M$ code in general, and IE(7) in particular, is *much* better than it used to be from a security and programming point of view, to the point that I'd just about now consider a critical (headless) server on Windows XP (somewhat behind Linux and whay behinf Solaris). And M$ really does now seem to understand that security is not an optional item (not that it ever should have been).

But IE's still pretty horrible inside, Intel notwithstanding. B^> One of my developers goes half mad trying to get consistent reliable (documented) behaviour out of IE. And indeed, we abandonned a product line because it was so hard.

So, while FF is not perfect, I end up using it much more than IE7 (beta 2).

For the record, I gave up on Opera a couple of years ago when it suddenly became less reliable than either FF or IE, so I'm not just anti-M$ FWIW!



PS. Yes, I've had to kill FF several times recently for 100% CPU usage, and I hope that that little horror has gone away with this version.

travelin cat

 8:29 pm on Sep 15, 2006 (gmt 0)

we switched to FF on our Macs about a year ago. I prefer the extensions that are offered but it is considerably slower then Safari.


 8:39 pm on Sep 15, 2006 (gmt 0)

To those of firefox lovers:
Visit site ...<domain removed> (sorry can not give website url) and your FF will crash.

Happens with every version and with latest update.

IE shows that site well.

[edited by: tedster at 3:01 am (utc) on Sep. 16, 2006]


 8:48 pm on Sep 15, 2006 (gmt 0)

Yet another Firefox update is not what I expected or hoped for. The FF developers were able to convert the product from a small fast, resource friendly browser to a hungry memory and CPU consumer that needs an update every few weeks or so.


 9:08 pm on Sep 15, 2006 (gmt 0)

To those of firefox lovers:
Visit site ...<domain removed> (sorry can not give website url) and your FF will crash.

Happens with every version and with latest update.

IE shows that site well.

congratulations... it is possible to build a site which will perform well in IE and not in firefox. That doesn't mean that the site is coded properly(likely the opposite).

[edited by: tedster at 3:02 am (utc) on Sep. 16, 2006]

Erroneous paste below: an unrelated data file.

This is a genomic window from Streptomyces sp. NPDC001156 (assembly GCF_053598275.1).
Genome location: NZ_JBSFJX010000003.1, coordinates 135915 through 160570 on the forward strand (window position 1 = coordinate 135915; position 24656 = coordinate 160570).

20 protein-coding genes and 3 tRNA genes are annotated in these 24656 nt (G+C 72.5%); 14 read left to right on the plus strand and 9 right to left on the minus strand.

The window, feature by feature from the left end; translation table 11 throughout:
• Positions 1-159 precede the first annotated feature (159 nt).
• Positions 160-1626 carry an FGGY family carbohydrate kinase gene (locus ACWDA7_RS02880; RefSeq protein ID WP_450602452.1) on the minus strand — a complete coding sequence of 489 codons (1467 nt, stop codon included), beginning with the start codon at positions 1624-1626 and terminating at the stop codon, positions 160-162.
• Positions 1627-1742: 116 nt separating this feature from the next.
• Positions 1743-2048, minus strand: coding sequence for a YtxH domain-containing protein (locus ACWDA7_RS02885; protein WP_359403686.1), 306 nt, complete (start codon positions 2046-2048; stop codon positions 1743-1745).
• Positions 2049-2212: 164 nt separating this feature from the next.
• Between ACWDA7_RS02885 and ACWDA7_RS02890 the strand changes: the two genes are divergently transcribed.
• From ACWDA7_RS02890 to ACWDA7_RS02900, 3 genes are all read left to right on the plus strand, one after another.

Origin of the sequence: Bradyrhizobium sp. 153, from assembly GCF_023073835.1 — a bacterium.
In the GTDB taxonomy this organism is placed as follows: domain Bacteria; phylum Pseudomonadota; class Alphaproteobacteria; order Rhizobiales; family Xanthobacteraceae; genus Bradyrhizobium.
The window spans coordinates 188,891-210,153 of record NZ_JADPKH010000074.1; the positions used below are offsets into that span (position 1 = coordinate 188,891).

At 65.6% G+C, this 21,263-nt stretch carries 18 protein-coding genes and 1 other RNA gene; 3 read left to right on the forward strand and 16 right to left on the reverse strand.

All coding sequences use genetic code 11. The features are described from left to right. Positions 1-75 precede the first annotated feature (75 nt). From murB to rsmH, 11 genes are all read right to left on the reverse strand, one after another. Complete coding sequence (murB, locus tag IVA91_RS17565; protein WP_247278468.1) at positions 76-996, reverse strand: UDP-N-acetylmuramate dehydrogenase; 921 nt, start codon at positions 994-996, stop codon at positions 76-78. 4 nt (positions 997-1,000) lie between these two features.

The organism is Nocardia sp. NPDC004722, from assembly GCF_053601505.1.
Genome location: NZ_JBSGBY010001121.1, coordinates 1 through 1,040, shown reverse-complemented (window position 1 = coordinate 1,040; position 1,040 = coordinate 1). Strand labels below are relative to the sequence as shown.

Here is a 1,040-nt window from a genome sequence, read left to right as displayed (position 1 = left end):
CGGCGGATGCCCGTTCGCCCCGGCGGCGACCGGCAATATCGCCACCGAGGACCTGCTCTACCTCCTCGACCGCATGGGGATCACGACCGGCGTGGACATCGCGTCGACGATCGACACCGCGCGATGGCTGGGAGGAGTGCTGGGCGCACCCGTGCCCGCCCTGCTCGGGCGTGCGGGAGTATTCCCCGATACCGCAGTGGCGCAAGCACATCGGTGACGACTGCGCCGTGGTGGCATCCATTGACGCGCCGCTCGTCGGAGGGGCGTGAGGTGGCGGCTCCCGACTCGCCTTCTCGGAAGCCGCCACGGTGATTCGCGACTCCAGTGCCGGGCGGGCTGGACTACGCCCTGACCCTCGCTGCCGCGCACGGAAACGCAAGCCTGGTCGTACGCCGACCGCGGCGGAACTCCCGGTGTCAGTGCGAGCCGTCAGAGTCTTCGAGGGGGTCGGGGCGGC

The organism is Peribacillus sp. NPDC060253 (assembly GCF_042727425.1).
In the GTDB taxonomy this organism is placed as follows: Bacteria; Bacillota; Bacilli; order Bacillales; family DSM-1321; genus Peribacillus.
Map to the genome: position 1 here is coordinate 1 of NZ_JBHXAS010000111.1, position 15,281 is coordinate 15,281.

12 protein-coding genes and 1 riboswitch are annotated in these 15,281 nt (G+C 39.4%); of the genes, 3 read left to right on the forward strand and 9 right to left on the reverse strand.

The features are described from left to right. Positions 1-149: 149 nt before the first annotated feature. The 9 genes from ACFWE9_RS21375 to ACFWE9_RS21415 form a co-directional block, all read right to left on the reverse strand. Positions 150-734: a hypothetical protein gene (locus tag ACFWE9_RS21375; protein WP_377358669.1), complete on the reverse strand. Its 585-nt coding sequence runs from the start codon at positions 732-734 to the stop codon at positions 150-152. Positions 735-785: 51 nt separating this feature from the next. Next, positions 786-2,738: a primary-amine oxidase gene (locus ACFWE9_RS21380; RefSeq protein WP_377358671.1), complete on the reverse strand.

10:03 pm on Sep 15, 2006 (gmt 0)

I just went to <domain removed> and had no problem at all. But it's a cnet site. Is that the right one?

As far as being a memory hog, this is not true and there are several ways to limit it as well as the possibility that the problem is related to 3rd party extensions and NOT the browser itself.

I would rather have a browser that is updated frequently than one, like IE, that is updated only once every five years. You don't have to update but it's advisable due to improvements and security improvements; something IE does not do.

[edited by: tedster at 3:03 am (utc) on Sep. 16, 2006]


 10:38 pm on Sep 15, 2006 (gmt 0)

Does anyone know exactly what the new version has that is new?

What changed on this update exactly?


 10:48 pm on Sep 15, 2006 (gmt 0)

this is a security update see release notes [mozilla.com]


 10:53 pm on Sep 15, 2006 (gmt 0)

Just a note for those having problems with Firefox:

If you have never done so, please uninstall your old Firefox before installing the latest version. While the new "updater" handles things well, those who have upgraded from any 1.0 release to the current 1.5 releases may have problems. In the Firefox/1.0 family (which did not support auto-updating), the release notes specifically and consistently recommended uninstalling the old version before installing the new. Failing to do so often left some extensions doing very strange things on-screen or behind the scenes, consuming excessive CPU or memory, etc.

Uninstalling firefox will not remove your profile, bookmarks, extensions, themes, or preferences. If you're not confident, then back up the
C:\Documents and Settings\<username>\Application Data\Mozilla\Firefox\Profiles\<profilename> directory before uninstalling. This directory contains all of your profile-related data and settings.